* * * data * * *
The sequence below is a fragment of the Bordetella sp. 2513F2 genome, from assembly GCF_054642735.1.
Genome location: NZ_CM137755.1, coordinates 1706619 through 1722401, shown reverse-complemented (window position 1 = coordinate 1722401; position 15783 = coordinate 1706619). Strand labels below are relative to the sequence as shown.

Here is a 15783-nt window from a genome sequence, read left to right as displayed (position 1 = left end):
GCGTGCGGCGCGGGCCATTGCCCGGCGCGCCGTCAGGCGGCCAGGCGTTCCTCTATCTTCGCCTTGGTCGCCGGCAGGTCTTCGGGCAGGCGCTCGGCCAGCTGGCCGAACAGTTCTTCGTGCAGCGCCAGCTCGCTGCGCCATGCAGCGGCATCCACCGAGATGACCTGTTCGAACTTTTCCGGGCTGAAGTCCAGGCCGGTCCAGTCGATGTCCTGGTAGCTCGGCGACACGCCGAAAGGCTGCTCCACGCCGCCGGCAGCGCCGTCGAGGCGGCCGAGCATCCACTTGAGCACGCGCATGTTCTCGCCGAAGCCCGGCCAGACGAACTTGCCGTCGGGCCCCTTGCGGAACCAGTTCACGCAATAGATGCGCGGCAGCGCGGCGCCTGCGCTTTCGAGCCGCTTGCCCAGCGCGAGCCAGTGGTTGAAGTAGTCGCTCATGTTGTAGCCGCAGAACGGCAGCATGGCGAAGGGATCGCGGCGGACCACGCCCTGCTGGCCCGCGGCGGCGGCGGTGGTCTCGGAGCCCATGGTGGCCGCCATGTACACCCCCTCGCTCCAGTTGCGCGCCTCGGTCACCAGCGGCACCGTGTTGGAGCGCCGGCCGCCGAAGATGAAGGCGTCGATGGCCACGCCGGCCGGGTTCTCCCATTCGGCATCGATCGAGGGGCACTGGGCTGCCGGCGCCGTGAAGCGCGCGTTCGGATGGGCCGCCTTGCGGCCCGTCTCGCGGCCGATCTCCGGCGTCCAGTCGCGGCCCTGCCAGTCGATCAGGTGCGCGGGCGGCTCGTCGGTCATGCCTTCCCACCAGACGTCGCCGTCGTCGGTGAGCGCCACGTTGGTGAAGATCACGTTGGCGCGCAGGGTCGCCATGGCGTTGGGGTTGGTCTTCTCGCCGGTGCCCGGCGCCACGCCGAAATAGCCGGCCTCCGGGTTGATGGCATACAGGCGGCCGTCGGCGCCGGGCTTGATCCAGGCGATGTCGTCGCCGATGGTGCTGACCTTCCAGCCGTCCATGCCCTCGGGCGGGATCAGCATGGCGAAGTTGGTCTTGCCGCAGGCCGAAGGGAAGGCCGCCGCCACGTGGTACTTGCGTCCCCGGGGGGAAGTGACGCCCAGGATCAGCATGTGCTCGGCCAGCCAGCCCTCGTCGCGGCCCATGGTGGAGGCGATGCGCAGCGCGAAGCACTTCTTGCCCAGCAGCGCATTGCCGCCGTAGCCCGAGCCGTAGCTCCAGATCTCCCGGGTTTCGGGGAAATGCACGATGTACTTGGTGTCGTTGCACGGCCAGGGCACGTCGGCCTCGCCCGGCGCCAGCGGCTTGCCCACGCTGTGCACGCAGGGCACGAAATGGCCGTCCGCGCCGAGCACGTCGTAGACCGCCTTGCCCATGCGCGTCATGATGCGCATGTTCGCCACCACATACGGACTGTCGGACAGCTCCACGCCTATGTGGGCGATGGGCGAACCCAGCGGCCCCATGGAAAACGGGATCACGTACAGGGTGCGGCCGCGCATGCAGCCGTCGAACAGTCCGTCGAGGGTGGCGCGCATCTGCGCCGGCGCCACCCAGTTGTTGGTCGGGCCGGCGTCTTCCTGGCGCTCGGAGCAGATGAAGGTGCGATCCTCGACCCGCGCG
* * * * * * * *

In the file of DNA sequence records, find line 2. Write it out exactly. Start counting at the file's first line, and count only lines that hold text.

Genome location: NZ_CM137755.1, coordinates 1706619 through 1722401, shown reverse-complemented (window position 1 = coordinate 1722401; position 15783 = coordinate 1706619). Strand labels below are relative to the sequence as shown.